Sorting right from wrong, Australian independence, and balancing democracy

The ongoing, unjustifiable and petty legal action against Witness K, formerly of ASIS, and lawyer Bernard Collaery demand that the government holds a public inquiry into Australia’as negotiations over the Timor Gap oil treaty 15 years ago, just as the question of freedom of the press to report becomes top of mind. Both issues call into question the continuing, and increasing, dominance of the Executive over the Parliament in what is meant to be a balanced democracy.

Spooks Minister gives your privacy to Yanks

In an extension of the perfidy that passes for “security measures”, Minister Dutton is again bent on spying and prying into your and my private affairs with the aid of a thoroughly devalued US Administration accused of corrupt international requests. It is well past time that the Australian Parliament had the courage to rein in the excesses of out-of-control ideologue Ministers. MPs need to stand up for our rights to privacy and the liberty of being free from Big Brother abuse.

Right from wrong

Is it OK for Australia to bug our neighbouring countries’ negotiating teams? Who makes such decisions? Should corporate interests benefit from state surveillance and bugging? What’s is permissible under the Rule of Law (ROL) and the Rule of Morals and Ethics (RoME)? We need a Royal Commission to get to the bottom of the East Timor bugging scandal, to decide what is right and what is wrong for the future.

Government hypocrisy over filming in Tasmania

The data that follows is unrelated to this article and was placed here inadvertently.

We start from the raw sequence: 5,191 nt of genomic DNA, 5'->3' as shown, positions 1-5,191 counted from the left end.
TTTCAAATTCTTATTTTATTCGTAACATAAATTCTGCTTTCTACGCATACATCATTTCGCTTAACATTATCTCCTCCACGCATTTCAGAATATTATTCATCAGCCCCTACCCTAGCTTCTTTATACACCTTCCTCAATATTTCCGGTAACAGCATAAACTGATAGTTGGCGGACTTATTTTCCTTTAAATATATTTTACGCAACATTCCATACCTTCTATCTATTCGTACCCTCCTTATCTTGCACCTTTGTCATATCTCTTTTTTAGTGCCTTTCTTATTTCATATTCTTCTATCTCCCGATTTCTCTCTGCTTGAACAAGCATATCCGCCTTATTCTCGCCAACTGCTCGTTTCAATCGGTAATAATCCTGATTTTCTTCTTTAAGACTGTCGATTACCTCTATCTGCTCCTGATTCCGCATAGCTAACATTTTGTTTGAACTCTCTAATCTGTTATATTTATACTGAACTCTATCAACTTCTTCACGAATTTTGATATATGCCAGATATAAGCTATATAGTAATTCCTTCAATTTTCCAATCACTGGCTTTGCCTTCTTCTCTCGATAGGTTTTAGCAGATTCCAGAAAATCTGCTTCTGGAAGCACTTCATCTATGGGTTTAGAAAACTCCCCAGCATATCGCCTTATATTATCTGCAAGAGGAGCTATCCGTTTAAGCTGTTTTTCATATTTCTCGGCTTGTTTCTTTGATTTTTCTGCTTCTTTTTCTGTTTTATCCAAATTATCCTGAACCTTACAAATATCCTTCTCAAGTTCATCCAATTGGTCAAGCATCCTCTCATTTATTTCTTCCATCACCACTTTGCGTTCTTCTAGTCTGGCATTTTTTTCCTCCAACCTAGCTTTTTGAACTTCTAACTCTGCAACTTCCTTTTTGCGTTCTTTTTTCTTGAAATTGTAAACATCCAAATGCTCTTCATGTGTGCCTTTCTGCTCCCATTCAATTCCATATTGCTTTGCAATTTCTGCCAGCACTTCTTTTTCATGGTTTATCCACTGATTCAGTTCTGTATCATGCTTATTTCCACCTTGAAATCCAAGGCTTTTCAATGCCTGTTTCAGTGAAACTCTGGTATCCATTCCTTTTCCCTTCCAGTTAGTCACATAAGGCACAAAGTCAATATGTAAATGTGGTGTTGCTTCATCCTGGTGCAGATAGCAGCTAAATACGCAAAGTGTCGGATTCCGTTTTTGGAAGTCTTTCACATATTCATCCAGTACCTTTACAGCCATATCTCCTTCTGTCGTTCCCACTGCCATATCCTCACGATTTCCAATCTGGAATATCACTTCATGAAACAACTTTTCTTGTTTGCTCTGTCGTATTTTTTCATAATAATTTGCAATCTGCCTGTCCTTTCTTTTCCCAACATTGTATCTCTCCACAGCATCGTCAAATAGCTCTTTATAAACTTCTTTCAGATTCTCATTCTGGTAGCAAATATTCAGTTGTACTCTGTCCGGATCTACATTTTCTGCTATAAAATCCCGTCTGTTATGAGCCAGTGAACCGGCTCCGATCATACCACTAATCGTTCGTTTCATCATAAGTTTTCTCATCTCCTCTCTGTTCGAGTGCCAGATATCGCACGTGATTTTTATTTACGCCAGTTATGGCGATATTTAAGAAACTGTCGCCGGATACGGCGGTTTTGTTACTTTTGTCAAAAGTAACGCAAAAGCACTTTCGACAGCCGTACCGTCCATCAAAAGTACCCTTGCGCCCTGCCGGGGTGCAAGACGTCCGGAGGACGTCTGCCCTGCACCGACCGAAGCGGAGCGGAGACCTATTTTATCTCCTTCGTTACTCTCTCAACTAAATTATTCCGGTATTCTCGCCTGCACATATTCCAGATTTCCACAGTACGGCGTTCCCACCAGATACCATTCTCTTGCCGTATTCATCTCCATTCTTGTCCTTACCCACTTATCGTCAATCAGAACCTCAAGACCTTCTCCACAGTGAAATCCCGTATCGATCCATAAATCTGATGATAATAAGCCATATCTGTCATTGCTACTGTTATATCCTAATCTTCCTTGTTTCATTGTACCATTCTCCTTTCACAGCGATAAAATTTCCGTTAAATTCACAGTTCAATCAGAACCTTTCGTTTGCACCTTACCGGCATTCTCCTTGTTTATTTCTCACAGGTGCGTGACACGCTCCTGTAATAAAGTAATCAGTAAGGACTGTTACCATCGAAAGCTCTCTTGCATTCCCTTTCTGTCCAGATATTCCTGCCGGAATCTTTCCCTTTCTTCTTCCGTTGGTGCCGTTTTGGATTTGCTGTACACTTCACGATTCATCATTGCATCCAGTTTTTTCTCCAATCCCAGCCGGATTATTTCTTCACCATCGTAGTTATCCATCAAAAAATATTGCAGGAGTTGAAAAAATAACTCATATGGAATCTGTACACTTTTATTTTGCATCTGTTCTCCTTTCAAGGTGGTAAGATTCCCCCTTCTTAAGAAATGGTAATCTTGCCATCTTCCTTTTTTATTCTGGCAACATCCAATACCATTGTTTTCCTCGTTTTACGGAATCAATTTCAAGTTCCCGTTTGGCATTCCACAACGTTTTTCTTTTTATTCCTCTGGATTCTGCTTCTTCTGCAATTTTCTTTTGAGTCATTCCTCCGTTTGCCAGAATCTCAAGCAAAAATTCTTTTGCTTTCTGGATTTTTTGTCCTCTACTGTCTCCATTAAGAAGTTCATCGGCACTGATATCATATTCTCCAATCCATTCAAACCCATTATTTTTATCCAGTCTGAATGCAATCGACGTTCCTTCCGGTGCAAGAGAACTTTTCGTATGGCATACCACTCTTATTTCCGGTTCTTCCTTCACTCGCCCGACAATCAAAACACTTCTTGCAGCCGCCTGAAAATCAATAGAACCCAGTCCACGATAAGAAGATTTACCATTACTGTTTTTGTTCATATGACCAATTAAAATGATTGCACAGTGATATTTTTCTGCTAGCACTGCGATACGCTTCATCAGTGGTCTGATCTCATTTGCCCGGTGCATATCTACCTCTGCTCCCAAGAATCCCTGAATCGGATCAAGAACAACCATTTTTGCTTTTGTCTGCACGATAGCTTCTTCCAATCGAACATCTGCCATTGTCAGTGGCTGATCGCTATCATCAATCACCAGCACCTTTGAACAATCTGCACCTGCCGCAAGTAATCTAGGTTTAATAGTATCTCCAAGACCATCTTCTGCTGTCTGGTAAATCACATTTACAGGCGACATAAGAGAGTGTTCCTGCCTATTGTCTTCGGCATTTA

The Tasmanian Minister for the Arts (who is also Attorney-General) gives $100,000 to a documentary maker for a series partly filmed in Tasmania which is investigating injustice around a South Australian murder case. But her own government sools the Tasmanian Police on to a documentary film-maker filming in Tasmania for a series investigating injustice around a ‘murder’ case in Tasmania. Go figure!

Australia spied, cheated and has now lost its moral compass

If national security is genuinely at risk, leakers should be prosecuted. But where Australia itself, its political leaders, top bureaucrats and spook agencies are the transgressors, ‘leakers’ should be rewarded and those who have trashed the nation’s reputation are the ones to go before a Royal Commission or court of law. Both the government and the opposition are behaving reprehensibly in relation to the Witness K/Bernard Collaery case, Dr Richie Gun says.

Am I living in a police state?

The recent Australian Federal Police raids on a News Corp journalist and the ABC are an alarming extension of growing repressive tendencies by the Australian government. When you combine bad laws and expanded unquestionable powers with poor management decisions and a curtailing of public and media reviews, the result is that unalert citizens unknowingly become subjects of a police state. John Passant asks: how far along that path are we?

Chilling raids threaten democracy

Just as the nation’s journalists revealed legitimate questions requiring answers of substance by government and power elites, down descends the black curtain of warrants authorising raids by AFP officers who should have no role in deciding where truth lies in the Australian democracy. Rebecca Ananian-Welsh explains how we’ve become the world’s most secretive nation.